Ann B. Parson Joseph Henry Press (2004)
 pp. 256 ISBN 0309089883 $24.95 (hbk)

Stem cells - cells that can divide to self-renew and can also differentiate into a number of different cell types - have been very much in the public eye over the last few years. The media have been abuzz with reports of potential stem cell-based treatments for a multitude of ailments, ranging from Parkinson's disease through heart failure to incontinence. Both contenders for last year's US presidential election were highly vocal on the issue of human embryonic stem cell research, a controversy that is still raging. High time,then, for a popular science book about stem cells to surface.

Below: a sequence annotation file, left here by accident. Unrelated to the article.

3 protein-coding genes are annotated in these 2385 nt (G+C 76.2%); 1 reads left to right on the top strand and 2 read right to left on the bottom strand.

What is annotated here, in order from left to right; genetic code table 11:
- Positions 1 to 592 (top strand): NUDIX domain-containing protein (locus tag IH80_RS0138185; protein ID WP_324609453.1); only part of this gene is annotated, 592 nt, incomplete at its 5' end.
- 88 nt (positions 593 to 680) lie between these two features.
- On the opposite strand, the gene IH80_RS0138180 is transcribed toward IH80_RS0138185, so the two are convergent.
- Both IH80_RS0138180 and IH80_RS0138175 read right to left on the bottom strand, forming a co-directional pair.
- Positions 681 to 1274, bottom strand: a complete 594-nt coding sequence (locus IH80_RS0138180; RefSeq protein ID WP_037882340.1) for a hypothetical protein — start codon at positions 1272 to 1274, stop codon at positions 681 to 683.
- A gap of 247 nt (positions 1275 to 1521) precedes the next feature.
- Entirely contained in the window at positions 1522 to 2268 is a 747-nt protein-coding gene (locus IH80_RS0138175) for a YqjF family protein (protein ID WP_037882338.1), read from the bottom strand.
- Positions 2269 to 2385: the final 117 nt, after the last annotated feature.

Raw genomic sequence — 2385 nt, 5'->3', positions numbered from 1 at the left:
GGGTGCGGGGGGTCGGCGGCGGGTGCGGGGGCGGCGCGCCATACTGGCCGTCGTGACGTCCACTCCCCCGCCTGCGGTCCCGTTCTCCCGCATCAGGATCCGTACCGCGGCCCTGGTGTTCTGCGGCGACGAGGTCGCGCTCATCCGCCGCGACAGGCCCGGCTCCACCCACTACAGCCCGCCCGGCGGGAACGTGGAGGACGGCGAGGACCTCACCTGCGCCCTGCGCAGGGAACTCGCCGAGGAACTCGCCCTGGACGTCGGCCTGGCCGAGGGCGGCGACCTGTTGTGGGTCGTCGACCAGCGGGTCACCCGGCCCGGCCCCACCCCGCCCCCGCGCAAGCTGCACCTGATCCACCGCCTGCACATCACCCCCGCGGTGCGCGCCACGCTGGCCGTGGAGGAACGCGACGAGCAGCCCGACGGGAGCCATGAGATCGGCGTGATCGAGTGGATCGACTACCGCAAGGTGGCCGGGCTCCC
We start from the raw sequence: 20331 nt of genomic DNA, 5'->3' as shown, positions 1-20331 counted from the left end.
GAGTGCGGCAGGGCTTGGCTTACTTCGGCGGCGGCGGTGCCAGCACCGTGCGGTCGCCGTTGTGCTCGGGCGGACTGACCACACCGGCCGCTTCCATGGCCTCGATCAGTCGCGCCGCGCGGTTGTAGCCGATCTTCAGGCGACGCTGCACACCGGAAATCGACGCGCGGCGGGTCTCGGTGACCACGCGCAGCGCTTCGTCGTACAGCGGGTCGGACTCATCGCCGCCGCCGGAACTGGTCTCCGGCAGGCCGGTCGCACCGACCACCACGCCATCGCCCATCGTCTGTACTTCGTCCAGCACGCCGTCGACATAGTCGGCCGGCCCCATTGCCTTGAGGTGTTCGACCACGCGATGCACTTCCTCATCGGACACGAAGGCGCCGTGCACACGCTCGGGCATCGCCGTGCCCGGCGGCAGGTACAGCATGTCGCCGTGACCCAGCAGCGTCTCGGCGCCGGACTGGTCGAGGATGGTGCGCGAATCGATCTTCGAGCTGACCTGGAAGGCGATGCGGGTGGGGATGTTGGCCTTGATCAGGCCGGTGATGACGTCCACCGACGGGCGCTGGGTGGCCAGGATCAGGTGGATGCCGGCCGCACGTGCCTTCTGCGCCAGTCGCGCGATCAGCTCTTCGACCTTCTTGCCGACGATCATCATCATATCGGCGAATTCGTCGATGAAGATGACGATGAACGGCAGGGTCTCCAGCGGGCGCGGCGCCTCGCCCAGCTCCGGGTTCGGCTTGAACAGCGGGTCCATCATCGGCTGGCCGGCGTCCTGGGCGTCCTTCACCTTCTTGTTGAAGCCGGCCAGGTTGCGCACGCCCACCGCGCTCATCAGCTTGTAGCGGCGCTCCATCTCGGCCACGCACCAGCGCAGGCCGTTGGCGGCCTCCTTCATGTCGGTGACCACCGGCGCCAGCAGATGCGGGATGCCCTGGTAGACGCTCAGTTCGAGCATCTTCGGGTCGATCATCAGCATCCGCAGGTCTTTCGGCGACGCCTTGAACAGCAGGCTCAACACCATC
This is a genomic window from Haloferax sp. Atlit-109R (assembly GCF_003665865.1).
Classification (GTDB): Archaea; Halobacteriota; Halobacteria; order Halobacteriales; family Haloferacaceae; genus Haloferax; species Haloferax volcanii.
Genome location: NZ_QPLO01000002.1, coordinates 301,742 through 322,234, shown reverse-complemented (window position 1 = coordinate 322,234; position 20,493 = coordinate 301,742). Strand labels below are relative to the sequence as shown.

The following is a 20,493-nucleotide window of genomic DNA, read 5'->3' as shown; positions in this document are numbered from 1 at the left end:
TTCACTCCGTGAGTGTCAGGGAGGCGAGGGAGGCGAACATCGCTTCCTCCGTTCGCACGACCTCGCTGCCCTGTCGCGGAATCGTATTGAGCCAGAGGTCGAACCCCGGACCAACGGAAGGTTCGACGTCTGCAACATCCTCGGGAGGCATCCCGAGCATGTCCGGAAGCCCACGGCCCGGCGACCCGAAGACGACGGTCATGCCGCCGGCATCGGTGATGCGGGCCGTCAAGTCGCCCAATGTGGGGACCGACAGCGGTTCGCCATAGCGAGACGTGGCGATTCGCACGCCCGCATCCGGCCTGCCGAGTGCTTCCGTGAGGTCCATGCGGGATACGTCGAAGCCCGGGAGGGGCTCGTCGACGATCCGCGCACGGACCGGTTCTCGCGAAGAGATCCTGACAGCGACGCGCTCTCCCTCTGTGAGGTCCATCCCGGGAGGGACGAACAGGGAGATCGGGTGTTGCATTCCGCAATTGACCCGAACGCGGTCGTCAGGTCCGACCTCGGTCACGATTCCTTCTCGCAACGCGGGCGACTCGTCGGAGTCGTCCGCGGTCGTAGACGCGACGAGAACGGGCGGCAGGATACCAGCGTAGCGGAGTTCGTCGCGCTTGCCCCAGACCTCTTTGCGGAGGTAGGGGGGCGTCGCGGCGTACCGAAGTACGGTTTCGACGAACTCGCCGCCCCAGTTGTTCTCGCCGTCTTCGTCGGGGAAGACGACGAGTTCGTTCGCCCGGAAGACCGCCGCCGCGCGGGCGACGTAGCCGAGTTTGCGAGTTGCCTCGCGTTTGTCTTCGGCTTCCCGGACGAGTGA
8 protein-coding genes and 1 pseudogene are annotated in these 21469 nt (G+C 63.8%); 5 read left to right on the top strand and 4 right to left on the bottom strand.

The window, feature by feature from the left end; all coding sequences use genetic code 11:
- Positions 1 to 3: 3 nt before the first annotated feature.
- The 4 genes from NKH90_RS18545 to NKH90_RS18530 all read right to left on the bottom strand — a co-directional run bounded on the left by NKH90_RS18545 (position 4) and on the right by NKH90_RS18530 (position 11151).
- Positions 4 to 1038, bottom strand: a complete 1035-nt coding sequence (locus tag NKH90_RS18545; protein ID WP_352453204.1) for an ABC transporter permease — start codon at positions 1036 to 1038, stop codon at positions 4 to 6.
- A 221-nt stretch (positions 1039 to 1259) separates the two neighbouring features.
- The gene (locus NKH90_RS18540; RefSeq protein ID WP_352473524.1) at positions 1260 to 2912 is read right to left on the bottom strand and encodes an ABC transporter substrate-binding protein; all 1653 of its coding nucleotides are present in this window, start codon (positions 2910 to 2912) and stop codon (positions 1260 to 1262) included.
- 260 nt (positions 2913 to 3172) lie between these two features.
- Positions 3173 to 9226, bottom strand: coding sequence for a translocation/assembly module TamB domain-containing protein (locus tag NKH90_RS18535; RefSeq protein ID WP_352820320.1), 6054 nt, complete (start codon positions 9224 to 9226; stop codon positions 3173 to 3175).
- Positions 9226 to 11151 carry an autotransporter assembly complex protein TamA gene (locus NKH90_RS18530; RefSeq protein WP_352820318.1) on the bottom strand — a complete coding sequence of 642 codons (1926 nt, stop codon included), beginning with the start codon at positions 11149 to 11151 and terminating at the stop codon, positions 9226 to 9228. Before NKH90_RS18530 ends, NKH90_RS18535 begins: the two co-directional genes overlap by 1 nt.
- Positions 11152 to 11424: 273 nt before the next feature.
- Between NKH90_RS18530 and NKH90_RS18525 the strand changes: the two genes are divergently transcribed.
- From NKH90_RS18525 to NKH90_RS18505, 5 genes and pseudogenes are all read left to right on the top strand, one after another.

The Proteus Effect: Stem Cells and Their Promise for Medicine is such a book. It differs from other `lay' guides to the subject in that its primary focus is the science and history leading up to modern day stem cell research, rather than the ethics of deriving and using these cells. Parson presents the story in terms of experiments and scientists, beginning with investigations into hydra regeneration in 1740 before leaping forward to the 1950s when research into mouse teratomas began to lay the foundation for the discovery and characterisation of stem cells as we know them. There follow chapters introducing haematopoietic stem cells, epidermal stem cells,embryonic stem cells and neural stem cells, and some of the actual and potential medical uses of each, before the ethical debate over cloning and embryonic stem cells rears its head. Parson deals even-handedly with the arguments for and against without overstating the case for either side or allowing these questions to distract the reader from the science and medical promise of stem cells, which is, after all, what this book is about.